“A Letter to Investors: How to Survive and Thrive during the Trump Presidency” - Jay L. Gershman

Jay Gershman |

The author is a financial advisor and the grandson of Jewish immigrants who were driven out of Eastern Europe to become lifelong Americans and registered Democrats. He lives in a family of all women and describes himself as a social liberal and fiscal conservative.  This article is not intended as an endorsement or condemnation of President Donald Trump. 

Never in twenty five years have so many clients expressed genuine concern about their investments.  Even during the near collapse of the financial world in 2008 the phones and emails remained relatively quiet. That's not the case now.       It's not surprising with friends on Facebook posting negative reactions as 24 hour news outlets focus on the daily missteps of our new President, that eventually any rational human being would be concerned. After all, picking fights with foreign leaders, members of Congress, judges and now Nordstrom’s does not make a citizen of the United States glow with confidence. Not even the 48% who voted for him.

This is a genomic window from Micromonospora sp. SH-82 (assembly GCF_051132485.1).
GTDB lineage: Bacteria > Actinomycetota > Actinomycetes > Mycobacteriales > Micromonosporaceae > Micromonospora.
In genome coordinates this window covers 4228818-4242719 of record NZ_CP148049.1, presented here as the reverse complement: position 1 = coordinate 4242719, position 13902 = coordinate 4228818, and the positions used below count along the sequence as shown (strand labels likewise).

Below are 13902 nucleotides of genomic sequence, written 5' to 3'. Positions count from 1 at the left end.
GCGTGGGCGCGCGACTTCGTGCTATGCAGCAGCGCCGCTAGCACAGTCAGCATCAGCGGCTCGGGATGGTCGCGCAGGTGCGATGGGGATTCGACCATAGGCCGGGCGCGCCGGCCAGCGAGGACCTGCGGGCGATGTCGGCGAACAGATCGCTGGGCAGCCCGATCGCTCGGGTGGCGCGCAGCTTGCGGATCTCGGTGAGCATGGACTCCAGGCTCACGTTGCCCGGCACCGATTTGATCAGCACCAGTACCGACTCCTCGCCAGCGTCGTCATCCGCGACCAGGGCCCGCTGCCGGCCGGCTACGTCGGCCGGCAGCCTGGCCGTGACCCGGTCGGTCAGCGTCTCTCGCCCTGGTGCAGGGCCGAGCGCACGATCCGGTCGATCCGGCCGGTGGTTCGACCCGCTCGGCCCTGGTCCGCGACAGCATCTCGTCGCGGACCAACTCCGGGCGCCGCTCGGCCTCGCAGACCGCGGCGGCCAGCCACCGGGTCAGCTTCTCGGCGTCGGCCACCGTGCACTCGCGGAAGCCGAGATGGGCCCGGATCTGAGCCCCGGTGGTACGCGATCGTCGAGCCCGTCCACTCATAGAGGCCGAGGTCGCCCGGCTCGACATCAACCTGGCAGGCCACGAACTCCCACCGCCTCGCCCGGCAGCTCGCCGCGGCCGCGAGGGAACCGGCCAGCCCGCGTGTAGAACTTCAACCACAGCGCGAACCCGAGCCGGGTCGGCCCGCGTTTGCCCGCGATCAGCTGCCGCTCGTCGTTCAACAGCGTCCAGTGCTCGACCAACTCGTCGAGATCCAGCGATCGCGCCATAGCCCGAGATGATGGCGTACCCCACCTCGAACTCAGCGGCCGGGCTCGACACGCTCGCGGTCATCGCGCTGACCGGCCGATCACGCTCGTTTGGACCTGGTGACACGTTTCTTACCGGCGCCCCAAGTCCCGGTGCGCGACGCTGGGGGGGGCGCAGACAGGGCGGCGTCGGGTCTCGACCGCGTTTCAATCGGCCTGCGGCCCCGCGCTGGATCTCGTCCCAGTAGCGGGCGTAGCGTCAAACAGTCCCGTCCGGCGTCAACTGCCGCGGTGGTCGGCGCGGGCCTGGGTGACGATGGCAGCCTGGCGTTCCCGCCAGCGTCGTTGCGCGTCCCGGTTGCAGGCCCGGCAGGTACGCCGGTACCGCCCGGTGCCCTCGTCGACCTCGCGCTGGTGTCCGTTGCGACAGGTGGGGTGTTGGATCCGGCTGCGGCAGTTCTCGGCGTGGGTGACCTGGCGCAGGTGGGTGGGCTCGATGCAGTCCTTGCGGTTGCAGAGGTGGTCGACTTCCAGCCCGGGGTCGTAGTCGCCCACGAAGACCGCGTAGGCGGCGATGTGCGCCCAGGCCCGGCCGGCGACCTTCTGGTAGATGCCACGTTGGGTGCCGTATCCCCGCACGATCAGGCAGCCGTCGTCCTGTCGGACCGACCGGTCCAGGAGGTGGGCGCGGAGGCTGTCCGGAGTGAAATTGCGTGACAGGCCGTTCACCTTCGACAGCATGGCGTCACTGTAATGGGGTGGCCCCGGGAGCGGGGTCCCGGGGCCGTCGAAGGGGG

All of that said, it is of utmost importance for me, as an investor and investment advisor, to remind my investors of some of the basic tenants that are the foundation of a solid long term investment strategy and retirement plan. Here are just five:

I.  Check your emotions at the door- When it comes to investing, or many other facets of our lives, emotions often lead to mistakes. Many believe that emotions are at the root of our President's daily ill-advised tweets.  With investing, emotions create reactions associated with the belief that it is possible to have more control of external factors by investing less.  Selling based on emotion is probably just another case of bad timing. Many investors bailed out in March of 2009 just as the markets hit their bottom only to lose out on a big recovery.